There is significant skepticism about whether this is a good direction. There are other ways to think about async closures (though Errs pointed out an issue with this that I hope to write about in a future post). Boats has written a number of blog posts with concerns, and members of the types team have expressed fear about what will be required to write code that is generic over effects. These concerns make a lot of sense to me!

Overall, I still believe that something like trait transformers could make Rust feel simpler and help us scale to future needs. But I think we have to prove our case! My goal for 2024 then is to do exactly that. The idea would be to author an RFC laying out a “maybe async” scheme and to get that RFC accepted. To address the concerns of the types team, I think that will require modeling “maybe async” formally as part of a-mir-formality, so that everybody can understand how it will work.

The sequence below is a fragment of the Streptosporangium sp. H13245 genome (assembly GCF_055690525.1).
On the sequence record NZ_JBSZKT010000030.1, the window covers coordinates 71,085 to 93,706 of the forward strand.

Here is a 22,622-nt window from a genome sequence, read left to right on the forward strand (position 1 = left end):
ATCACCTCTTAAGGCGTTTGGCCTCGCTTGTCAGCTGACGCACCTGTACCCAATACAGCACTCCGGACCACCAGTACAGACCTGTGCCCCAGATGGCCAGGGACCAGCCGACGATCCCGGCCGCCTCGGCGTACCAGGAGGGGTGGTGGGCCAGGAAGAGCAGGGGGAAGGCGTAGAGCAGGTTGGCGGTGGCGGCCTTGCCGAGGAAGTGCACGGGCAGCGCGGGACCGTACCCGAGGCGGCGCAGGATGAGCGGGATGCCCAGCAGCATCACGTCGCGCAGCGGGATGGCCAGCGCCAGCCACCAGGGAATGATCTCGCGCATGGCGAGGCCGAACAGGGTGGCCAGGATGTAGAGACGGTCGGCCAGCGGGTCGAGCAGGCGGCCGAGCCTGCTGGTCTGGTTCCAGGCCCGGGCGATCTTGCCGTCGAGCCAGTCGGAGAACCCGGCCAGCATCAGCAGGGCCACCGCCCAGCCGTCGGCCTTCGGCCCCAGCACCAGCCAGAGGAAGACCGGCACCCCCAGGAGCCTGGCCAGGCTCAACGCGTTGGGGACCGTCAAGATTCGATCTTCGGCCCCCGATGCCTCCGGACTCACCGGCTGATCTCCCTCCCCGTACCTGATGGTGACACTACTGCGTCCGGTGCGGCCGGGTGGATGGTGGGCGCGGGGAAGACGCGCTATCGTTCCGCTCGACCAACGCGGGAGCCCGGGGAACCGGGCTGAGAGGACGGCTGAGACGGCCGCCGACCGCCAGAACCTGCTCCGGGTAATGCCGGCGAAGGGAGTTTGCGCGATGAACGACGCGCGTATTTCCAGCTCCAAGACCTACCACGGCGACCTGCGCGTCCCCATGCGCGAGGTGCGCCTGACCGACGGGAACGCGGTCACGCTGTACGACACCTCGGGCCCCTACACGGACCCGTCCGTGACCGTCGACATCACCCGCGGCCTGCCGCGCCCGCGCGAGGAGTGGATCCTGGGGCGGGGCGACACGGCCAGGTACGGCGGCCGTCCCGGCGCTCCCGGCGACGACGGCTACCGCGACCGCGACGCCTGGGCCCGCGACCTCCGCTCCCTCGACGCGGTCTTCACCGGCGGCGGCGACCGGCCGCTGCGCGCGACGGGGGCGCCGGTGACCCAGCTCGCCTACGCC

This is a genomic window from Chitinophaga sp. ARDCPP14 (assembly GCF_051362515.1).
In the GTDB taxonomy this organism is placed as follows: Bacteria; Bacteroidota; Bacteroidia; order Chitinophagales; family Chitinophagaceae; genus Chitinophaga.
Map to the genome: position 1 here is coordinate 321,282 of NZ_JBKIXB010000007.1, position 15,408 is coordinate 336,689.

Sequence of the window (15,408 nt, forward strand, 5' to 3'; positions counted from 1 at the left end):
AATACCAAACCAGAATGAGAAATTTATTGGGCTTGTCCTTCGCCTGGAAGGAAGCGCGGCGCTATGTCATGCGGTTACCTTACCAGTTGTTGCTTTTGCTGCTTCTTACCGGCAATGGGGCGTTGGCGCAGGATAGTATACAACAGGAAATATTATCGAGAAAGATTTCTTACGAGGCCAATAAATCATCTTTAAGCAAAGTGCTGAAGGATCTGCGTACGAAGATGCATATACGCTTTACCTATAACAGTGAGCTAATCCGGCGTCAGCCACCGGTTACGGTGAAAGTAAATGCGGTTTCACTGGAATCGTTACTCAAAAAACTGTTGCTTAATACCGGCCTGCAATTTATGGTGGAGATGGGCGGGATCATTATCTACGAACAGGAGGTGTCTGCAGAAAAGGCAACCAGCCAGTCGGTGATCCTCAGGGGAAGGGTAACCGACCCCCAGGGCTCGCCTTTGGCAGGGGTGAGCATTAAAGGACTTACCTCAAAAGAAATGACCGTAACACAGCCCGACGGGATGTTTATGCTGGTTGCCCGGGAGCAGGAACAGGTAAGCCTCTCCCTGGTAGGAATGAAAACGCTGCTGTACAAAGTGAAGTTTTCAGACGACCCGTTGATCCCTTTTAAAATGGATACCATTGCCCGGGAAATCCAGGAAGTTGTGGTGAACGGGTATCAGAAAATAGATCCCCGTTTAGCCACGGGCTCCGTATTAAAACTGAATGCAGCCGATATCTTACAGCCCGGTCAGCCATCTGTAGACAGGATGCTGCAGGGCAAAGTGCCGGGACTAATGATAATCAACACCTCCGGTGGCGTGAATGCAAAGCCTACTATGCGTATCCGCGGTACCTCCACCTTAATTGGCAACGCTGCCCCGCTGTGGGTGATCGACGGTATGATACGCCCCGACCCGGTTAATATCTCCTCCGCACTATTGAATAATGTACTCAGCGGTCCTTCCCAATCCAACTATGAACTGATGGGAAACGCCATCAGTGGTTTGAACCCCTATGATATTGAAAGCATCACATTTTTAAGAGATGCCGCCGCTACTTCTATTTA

Another possible outcome here is that we opt to abandon the idea. Maybe the complexity really is infeasible. Or maybe the lang design doesn’t feel right. I’m good with that too, but either way, I think we need to settle on a plan this year.

Stretch goal: stabilize generator syntax